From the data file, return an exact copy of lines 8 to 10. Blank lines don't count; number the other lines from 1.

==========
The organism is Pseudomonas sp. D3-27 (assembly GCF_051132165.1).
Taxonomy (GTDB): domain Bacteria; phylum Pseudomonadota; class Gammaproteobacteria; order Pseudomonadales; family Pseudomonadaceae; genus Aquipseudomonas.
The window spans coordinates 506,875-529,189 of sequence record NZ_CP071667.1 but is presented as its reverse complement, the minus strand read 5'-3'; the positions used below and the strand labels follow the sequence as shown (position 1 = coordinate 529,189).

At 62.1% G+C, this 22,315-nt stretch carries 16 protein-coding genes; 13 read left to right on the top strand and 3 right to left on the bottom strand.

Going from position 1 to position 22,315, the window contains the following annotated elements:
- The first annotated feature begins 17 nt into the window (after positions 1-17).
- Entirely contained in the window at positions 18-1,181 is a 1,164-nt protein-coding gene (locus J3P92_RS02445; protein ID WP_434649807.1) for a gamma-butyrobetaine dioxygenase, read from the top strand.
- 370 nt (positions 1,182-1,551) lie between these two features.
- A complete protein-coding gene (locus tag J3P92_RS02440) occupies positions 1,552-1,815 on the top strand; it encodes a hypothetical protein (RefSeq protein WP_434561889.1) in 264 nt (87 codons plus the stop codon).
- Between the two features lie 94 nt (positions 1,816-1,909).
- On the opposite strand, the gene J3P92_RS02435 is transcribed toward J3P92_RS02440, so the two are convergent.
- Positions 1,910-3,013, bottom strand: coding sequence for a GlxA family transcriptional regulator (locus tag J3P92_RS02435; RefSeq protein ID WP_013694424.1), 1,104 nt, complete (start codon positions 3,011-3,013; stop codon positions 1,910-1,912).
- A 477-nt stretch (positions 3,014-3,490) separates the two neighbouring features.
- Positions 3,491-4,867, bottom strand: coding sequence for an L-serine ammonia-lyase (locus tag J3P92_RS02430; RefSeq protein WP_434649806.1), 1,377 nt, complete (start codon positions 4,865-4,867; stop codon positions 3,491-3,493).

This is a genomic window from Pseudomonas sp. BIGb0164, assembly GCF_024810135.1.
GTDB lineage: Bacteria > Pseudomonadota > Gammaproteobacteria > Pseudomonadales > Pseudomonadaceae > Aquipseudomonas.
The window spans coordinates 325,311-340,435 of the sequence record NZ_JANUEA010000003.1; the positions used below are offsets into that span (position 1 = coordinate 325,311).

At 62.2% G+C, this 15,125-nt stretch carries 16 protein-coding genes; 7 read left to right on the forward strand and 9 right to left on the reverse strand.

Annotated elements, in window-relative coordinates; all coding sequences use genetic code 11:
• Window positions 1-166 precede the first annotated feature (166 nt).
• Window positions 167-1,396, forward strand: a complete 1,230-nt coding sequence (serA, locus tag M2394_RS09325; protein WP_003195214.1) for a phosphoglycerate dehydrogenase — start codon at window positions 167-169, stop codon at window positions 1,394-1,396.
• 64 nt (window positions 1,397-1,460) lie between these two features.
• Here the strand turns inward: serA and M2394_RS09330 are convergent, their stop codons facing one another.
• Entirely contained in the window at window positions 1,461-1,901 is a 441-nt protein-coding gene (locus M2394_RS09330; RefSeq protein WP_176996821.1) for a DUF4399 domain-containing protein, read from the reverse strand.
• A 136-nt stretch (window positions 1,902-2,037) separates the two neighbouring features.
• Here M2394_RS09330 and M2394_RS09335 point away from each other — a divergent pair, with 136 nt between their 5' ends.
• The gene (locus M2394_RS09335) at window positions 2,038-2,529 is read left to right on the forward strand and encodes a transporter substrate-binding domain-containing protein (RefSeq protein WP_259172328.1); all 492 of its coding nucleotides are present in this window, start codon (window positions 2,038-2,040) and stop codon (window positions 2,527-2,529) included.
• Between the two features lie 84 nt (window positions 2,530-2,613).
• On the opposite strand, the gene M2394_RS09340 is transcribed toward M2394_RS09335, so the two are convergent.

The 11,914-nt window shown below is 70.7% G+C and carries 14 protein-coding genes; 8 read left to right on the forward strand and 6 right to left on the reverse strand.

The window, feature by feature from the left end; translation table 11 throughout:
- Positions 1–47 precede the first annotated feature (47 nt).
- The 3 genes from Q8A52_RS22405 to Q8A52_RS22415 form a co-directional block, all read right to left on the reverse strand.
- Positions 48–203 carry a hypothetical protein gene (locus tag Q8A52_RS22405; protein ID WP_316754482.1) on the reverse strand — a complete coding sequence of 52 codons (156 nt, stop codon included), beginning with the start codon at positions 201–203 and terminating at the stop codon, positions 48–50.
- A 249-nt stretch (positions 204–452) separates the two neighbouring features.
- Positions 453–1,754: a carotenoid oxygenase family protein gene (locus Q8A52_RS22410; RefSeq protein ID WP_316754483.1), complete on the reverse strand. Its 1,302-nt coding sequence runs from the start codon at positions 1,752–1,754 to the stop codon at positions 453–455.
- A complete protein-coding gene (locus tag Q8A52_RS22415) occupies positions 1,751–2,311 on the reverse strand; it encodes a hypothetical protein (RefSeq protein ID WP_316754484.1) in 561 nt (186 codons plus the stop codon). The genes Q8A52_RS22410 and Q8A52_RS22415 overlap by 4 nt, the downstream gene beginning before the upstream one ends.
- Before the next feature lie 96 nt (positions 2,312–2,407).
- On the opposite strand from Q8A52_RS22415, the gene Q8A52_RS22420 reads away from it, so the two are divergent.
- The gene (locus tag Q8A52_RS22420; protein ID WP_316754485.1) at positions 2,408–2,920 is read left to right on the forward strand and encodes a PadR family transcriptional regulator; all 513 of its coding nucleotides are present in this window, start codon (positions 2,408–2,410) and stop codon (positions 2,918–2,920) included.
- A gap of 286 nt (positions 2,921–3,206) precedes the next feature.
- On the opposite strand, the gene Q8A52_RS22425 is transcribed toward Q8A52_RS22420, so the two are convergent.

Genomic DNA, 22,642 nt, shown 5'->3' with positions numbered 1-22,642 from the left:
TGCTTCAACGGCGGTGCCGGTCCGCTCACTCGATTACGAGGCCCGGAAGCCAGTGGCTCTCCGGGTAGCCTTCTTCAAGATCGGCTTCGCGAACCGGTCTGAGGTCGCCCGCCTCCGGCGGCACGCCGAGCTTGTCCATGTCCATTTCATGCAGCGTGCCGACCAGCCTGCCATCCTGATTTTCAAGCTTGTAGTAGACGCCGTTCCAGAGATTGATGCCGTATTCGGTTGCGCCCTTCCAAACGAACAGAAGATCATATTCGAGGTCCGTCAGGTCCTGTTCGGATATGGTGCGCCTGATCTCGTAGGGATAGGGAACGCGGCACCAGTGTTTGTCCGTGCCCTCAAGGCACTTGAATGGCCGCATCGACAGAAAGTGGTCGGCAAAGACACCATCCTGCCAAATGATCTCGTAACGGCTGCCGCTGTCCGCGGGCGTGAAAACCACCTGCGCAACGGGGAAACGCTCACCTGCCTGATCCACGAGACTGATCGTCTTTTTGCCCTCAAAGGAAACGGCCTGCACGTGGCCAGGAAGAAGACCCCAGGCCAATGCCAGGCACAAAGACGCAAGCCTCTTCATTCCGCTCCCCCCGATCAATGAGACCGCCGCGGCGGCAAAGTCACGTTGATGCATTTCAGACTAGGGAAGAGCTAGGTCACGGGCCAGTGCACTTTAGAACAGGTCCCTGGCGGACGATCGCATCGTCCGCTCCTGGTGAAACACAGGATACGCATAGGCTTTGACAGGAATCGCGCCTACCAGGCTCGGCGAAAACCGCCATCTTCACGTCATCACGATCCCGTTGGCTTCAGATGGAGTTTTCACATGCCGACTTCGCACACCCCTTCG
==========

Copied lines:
- 370 nt (positions 1,182-1,551) lie between these two features.
- A complete protein-coding gene (locus tag J3P92_RS02440) occupies positions 1,552-1,815 on the top strand; it encodes a hypothetical protein (RefSeq protein WP_434561889.1) in 264 nt (87 codons plus the stop codon).
- Between the two features lie 94 nt (positions 1,816-1,909).